But the next morning the rains came, first in a drizzle, then a torrent. The procession of Shakespearean characters, with a satyr-drawn triumphal chariot containing Melpomene, Thalia, and the Graces, was called off. Cancelled too was the crowning of the Bard. There were murmurs of complaint that the managers of the jubilee had not provided any awning or covering of some sort in anticipation of such an accident. Now two thousand revellers crowded into the Rotunda built to accommodate half that many. Dr. Arne led the musicians in Garrick's `Ode to Shakespeare'. During the encore of Mrs. Baddeley's solo, `Thou soft-flowing Avon', Garrick in a sudden gesture flung open the doors to reveal the swollen waters surging against the flimsy structure. The effect (according to one observer) was `irresistible, electrical'. The crowd laughed, but laughter turned to tears as Mrs. Baddeley, that beautiful insinuating creature, went on to sing in her haunting soprano:
Thou soft-flowing Avon, by thy silver stream,
Of things more than mortal, sweet Shakespeare would dream . . .
That night there was a masquerade, at which Corsica Boswell, resplendent in his scarlet breeches and grenadier cap embroidered with Vive la Libertà in gold letters, danced the minuet with water coming over his shoe-tops. Some departing merrymakers regrettably fell into flooded ditches; the more prudent stayed on until daybreak, when they retreated over planks stretching from the entrance to their waiting carriages. Several avowed that the deluge was the judgement of God on the idolatry of the jubilee.
— Samuel Schoenbaum, Shakespeare's Lives (1970), pp. 154, 155, 156-7.
Some time in 1863, after several hole-and-corner meetings of a few literary enthusiasts, it was announced in the newspapers that a National Shakespeare committee had been formed with the object of celebrating in some unexplained fashion the tercentenary of Shakespeare's birth. Hepworth Dixon, the then editor of the Athenaeum, who was always hungering after notoriety, seeing the chance of a little cheap popularity, joined the movement, and speedily placed himself at its head. It was commonly rumoured that Dixon aspired to the honours of knighthood, and hoped to secure these if, when matters were ripe, the Prince of Wales accepted the office of president. His first step was to persuade his friend the Duke of Manchester, whose Kimbolton papers he had edited for him, to act as chairman of the committee. His next was to strengthen the latter by adding many notable individuals to it; after which he autocratically appointed his principal satellites as secretaries, nominating no less than a round dozen of them. He then chose a council who submitted their own names for the approval of the general committee, and were elected by the narrow majority of two, which they thought warranted them in describing themselves as the representatives of the `intellect, wealth, and commercial enterprise of the nation'. Vice-presidents were next appointed, including a string of noblemen, and three distinguished literary men—Sir Edward Bulwer Lytton, Alfred Tennyson, and Charles Dickens.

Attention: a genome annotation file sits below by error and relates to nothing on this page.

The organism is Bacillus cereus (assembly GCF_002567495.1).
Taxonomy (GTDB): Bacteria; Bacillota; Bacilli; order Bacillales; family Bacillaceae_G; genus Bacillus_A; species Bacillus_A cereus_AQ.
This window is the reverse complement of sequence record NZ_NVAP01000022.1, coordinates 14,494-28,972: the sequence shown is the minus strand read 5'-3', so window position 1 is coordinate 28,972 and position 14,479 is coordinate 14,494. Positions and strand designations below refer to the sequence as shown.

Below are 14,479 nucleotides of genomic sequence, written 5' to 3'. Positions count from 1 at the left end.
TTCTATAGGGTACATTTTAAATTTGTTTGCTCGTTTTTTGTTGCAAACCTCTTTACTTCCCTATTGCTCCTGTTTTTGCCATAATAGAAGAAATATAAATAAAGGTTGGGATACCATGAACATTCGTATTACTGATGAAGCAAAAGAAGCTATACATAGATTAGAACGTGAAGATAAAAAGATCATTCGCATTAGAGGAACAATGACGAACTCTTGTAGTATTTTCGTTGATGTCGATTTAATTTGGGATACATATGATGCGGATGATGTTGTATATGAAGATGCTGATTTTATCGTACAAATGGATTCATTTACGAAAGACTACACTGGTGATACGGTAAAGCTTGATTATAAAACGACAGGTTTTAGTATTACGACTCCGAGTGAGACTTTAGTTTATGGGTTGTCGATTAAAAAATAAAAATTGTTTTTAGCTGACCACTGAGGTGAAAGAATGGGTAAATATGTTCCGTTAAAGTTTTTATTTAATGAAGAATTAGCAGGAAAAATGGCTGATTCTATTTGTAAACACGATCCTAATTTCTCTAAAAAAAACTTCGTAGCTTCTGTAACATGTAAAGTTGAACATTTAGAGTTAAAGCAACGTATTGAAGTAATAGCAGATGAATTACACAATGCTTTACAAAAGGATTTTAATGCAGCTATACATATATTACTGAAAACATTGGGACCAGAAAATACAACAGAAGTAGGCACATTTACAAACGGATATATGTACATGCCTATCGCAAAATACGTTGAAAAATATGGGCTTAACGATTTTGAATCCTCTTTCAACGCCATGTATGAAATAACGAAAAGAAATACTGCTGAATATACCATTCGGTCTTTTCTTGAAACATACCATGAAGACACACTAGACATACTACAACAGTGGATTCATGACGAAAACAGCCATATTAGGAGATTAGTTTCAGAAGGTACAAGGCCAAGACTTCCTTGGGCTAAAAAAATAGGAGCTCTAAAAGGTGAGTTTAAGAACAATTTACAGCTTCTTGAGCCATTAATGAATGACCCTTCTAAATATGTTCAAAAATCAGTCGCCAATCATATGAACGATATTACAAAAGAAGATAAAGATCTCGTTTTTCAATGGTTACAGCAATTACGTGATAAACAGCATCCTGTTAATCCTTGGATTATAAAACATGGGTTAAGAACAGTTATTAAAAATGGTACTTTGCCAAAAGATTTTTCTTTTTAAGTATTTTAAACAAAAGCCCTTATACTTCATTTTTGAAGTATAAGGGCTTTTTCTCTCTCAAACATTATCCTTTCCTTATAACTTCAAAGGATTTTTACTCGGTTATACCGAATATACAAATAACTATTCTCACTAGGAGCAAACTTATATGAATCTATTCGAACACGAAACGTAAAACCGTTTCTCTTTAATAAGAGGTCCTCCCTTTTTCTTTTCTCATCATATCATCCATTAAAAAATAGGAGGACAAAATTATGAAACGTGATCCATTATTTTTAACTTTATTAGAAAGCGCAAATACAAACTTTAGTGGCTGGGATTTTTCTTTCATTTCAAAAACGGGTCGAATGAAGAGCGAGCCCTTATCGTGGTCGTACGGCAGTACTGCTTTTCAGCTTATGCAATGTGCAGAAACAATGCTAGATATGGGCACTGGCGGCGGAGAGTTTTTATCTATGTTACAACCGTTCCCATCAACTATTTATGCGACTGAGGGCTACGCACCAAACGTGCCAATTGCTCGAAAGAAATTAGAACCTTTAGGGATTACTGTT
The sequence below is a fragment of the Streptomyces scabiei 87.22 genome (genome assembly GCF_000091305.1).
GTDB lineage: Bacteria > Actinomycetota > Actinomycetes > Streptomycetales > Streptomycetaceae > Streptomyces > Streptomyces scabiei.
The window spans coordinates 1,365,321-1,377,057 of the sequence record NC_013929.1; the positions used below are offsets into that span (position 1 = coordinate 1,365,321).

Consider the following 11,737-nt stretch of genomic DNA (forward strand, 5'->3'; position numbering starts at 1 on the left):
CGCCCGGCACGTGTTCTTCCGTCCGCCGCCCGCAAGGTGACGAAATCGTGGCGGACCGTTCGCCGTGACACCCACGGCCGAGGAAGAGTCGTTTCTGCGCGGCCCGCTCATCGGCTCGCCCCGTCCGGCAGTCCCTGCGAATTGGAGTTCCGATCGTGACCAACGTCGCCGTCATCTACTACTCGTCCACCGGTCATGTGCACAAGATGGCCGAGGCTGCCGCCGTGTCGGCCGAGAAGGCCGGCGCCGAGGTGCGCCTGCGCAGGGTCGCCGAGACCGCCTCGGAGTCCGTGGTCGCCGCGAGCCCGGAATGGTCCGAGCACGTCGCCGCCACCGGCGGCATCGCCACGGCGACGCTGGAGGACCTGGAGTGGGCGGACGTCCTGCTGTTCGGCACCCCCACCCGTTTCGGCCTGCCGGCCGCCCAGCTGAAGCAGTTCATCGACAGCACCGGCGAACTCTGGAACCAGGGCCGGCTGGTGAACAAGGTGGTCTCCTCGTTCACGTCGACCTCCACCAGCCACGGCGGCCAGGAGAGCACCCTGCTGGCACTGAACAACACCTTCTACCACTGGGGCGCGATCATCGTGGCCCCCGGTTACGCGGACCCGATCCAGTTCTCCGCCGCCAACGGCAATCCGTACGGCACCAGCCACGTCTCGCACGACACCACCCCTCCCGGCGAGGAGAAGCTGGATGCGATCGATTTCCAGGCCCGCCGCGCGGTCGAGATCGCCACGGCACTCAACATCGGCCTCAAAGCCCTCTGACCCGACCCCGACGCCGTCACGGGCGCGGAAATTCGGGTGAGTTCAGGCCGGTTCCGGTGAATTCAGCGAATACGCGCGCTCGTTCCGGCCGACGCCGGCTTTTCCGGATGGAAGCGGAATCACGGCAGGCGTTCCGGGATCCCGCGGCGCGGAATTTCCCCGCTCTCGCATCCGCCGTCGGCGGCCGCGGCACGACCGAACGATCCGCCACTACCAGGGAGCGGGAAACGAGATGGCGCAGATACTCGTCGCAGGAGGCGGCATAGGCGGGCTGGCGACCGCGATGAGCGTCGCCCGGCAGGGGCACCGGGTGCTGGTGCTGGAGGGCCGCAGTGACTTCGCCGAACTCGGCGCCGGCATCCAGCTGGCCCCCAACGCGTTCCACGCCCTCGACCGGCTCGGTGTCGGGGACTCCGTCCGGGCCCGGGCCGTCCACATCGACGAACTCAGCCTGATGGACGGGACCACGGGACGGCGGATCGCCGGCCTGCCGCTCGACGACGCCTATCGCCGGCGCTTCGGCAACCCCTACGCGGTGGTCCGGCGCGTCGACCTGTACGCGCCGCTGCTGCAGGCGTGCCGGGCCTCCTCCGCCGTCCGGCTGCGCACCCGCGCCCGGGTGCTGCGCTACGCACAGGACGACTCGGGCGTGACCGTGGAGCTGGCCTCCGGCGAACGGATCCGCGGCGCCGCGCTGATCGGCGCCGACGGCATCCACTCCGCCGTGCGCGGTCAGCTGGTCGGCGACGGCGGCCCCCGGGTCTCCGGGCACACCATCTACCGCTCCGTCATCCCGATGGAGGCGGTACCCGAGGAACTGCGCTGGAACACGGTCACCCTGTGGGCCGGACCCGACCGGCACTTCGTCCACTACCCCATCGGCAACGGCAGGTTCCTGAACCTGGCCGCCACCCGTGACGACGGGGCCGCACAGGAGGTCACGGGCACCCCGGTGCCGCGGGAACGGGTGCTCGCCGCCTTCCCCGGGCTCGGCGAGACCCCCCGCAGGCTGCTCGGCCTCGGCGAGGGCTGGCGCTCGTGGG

A section of the committee was strongly of the opinion that Mr. Thackeray should be joined to the foregoing, and at an ensuing meeting I [Henry Vizetelly] proposed inviting him to become one of our vice-presidents. Colonel Sykes, who presided, intimated that in the case of so distinguished a personage as Mr. Thackeray, there could be no question as to the propriety of the proposed course, and was about to declare the motion carried nem. con., when Hepworth Dixon—who had not forgotten a former snubbing Thackeray had given him—interposed with the objection that a circular sent to Thackeray asking him to join the committee had not been responded to. Nothing being thought of this, Dixon's henchman, J. Cordy Jeaffreson, came to his aid, and, after talking vaguely about the inordinate opinion which he knew Mr. Thackeray to entertain of himself, suggested that the committee would be only demeaning themselves by again applying to him. As Dixon had a considerable following, composed of contributors to the Athenaeum, and timid literary men who trembled for their next book, he secured the rejection of my proposal and the carrying of a counter-resolution, little dreaming that he was bringing about the speedy effacement of the National Shakespeare committee at the same time.